EDITORIAL: Whitney Cummings doesn’t deserve W.Va.

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EDITORIAL: Whitney Cummings doesn’t deserve W.Va.

Whitney Cummings discusses her HBO special, “I’m Your Girlfriend,” at AOL Studios on Jan. 20, 2016, in New York.

Whitney Cummings discusses her HBO special, “I’m Your Girlfriend,” at AOL Studios on Jan. 20, 2016, in New York.

Photo courtesy of the Associated Press

Whitney Cummings discusses her HBO special, “I’m Your Girlfriend,” at AOL Studios on Jan. 20, 2016, in New York.

Photo courtesy of the Associated Press

Photo courtesy of the Associated Press

Whitney Cummings discusses her HBO special, “I’m Your Girlfriend,” at AOL Studios on Jan. 20, 2016, in New York.

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In case you missed it, last week comedian Whitney Cummings appeared on The Late Late Show with James Corden. Cummings discussed with the TV show host, as well as fellow guest Bradley Whitford, what she claims is her Appalachian heritage in a painful and cheap segment, which was done in incredibly poor taste. 

Among other things too disappointing to name, Cummings, who wasn’t even born here but spent summers at Harpers Ferry, recounted that her father always told her he was from the western part of Virginia. Imagine her surprise when she discovered he was actually born in West Virginia, and let the jokes begin. 

“I’m basically first generation like Appalachia, full on like hillbilly,” Cummings said with a sour look on her face. “I just found out that that’s my heritage, and a lot of things are starting to make sense.”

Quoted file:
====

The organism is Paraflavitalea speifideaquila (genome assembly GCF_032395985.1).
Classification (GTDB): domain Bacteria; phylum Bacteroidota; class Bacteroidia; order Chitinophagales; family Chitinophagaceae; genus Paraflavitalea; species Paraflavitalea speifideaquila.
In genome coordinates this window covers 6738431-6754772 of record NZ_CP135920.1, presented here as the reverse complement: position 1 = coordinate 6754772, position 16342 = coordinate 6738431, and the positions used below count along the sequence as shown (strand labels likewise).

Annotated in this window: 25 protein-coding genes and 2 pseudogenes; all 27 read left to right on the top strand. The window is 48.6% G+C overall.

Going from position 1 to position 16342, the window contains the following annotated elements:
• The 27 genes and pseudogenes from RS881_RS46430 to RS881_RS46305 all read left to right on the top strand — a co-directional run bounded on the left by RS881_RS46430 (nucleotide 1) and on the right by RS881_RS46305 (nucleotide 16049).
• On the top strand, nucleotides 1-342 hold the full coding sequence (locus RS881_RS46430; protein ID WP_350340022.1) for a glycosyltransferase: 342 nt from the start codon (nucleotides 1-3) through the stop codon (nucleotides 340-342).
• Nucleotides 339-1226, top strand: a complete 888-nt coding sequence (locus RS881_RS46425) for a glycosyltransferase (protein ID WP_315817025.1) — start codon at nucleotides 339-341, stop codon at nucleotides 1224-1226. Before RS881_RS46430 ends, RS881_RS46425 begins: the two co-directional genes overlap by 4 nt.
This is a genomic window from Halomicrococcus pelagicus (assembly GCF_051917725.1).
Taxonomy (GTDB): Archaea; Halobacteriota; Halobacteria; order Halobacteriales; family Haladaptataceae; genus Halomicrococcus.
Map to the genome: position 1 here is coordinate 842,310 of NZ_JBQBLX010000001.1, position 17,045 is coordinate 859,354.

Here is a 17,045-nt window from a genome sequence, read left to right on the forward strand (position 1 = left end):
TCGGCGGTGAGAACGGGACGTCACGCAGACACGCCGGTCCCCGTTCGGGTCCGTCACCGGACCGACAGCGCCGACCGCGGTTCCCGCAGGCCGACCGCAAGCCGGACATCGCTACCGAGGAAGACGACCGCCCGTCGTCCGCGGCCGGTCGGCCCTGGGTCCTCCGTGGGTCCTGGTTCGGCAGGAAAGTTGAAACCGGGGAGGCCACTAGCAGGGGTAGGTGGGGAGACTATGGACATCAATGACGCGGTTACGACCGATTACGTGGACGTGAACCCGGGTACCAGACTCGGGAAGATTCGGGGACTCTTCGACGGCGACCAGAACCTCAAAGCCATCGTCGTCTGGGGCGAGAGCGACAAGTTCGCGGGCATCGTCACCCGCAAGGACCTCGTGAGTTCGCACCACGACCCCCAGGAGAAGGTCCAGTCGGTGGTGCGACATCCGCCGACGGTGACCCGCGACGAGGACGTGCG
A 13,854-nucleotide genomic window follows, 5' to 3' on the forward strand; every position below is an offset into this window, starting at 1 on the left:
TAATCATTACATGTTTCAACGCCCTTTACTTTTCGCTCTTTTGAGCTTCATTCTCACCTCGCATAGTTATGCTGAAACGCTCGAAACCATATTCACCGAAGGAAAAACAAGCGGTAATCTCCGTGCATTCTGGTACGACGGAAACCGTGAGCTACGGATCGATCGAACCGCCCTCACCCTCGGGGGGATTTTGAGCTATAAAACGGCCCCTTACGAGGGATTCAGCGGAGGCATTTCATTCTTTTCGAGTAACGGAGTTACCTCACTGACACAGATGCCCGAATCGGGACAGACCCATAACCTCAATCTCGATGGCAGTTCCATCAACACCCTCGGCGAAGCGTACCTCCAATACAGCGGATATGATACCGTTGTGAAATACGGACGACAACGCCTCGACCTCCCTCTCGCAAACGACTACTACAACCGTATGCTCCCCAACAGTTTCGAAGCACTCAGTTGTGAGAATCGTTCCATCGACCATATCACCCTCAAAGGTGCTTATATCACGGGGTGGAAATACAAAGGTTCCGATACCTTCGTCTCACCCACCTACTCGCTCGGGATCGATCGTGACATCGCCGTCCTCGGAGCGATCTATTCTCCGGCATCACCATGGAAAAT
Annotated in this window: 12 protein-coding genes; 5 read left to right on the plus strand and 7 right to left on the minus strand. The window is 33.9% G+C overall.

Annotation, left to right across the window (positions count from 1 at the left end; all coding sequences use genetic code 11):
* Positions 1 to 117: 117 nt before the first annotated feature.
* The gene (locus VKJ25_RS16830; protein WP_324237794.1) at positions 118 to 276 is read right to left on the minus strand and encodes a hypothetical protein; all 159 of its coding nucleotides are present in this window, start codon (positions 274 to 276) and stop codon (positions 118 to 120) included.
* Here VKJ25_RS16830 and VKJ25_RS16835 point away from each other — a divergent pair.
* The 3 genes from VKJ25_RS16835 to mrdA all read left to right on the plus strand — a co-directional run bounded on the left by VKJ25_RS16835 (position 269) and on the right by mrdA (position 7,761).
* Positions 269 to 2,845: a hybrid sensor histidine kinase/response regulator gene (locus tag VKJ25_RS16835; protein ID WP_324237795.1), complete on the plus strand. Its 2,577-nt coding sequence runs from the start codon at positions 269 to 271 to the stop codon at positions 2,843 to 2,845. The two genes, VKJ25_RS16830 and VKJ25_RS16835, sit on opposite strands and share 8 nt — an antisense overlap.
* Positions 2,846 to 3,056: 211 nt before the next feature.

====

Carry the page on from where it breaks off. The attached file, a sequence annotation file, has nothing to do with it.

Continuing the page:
Instead of embracing her heritage, the comedian wrote terrible jokes about our state to relay to James Corden, who was unfamiliar with West Virginia. Now, unfortunately, his only impression of us comes from someone who isn’t from here and doesn’t understand who we are. 

And who knows how many guests and viewers now have that same image of West Virginia in their minds. Cummings should not have introduced our state like that, spreading hateful and untrue stereotypes that West Virginians themselves have for so long tried to overcome. 

One of her jokes dealt with “hillbilly DNA,” something that suggests earlier settlers of the region fended off bears with our personalities. It’s too bad we can’t fend her off. Also, being “crazy” by her definition has nothing to do with where you’re from. It’s something you develop from a lack of compassion. 

Comedy has a history of punching up those in power. On this TV appearance, Cummings chose to punch down the powerless, in this case the people of West Virginia who couldn’t defend themselves against her rants. She has a national platform that she could have used to disprove stereotypes, or just spread some love. It’s possible to still do that in a humorous way. 

Perhaps what makes this situation worse is Cummings’ responses to the backlash she received. Many people on social media called out Cummings, stating how disappointed they were. In a few blanket responses, the comedian wrote “All love,” and the clip was taken down. 

But in a separate tweet, she stated, “We are at a point where we demand apologies we would never dream of accepting.” 

Maybe she simply shouldn’t have made fun of those who have no way of standing up for themselves and spread love instead of hate to begin with. 

It’s no wonder Cummings’ father didn’t tell her that he was from the Mountain State. She simply didn’t deserve to know, and he realized it. West Virginians, please believe that she doesn’t deserve us, our hospitality and our beautiful scenery. 

So, while Cummings continues to explore her “hillbilly DNA,” let us remind ourselves what’s in our West Virginia roots and heritage: forgiveness. 

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